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Drug Discovery and Natural Products: End of an Era or an Endless Frontier?

Jesse W.-H. Li and John C. Vederas
Science
New Series, Vol. 325, No. 5937 (Jul. 10, 2009), pp. 161-165
Stable URL: http://www.jstor.org/stable/20536593
Page Count: 5
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Abstract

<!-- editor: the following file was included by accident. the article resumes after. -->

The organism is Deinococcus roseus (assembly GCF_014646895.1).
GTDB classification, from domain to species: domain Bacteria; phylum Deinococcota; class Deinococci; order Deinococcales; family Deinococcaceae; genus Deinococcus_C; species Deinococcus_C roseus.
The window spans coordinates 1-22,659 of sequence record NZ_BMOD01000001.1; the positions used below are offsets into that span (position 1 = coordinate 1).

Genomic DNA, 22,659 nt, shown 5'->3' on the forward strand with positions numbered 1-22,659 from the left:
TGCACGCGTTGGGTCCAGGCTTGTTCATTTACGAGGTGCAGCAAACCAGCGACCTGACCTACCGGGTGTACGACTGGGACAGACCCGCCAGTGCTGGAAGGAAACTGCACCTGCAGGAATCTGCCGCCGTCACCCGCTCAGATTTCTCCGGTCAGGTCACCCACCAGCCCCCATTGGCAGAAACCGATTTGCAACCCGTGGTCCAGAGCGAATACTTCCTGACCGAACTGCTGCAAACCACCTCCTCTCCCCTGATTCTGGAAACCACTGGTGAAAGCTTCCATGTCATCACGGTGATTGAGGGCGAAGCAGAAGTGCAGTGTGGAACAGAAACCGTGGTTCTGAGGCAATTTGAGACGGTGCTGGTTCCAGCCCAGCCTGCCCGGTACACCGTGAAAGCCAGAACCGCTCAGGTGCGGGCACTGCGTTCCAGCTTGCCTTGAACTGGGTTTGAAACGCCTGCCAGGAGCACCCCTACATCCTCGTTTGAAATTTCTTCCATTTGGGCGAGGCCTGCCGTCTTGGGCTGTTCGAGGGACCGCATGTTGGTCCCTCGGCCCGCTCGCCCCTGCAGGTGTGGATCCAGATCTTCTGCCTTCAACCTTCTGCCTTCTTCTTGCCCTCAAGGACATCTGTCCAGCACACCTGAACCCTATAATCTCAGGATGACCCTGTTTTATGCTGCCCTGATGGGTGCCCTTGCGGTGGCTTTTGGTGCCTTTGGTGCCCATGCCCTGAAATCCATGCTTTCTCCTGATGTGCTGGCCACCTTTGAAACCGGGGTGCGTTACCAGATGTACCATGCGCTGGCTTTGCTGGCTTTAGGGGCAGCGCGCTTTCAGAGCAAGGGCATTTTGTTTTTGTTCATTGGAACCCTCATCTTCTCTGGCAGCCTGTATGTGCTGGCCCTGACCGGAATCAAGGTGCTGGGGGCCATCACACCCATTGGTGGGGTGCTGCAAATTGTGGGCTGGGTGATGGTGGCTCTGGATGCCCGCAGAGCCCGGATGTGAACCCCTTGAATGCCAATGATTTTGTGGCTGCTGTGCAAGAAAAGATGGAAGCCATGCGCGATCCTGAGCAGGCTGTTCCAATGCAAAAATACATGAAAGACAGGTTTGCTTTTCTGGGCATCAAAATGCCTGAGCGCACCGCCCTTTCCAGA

Historically, the majority of new drugs have been generated from natural products (secondary metabolites) and from compounds derived from natural products. During the past 15 years, pharmaceutical industry research into natural products has declined, in part because of an emphasis on high-throughput screening of synthetic libraries. Currently there is substantial decline in new drug approvals and impending loss of patent protection for important medicines. However, untapped biological resources, "smart screening" methods, robotic separation with structural analysis, metabolic engineering, and synthetic biology offer exciting technologies for new natural product drug discovery. Advances in rapid genetic sequencing, coupled with manipulation of biosynthetic pathways, may provide a vast resource for the future discovery of pharmaceutical agents.

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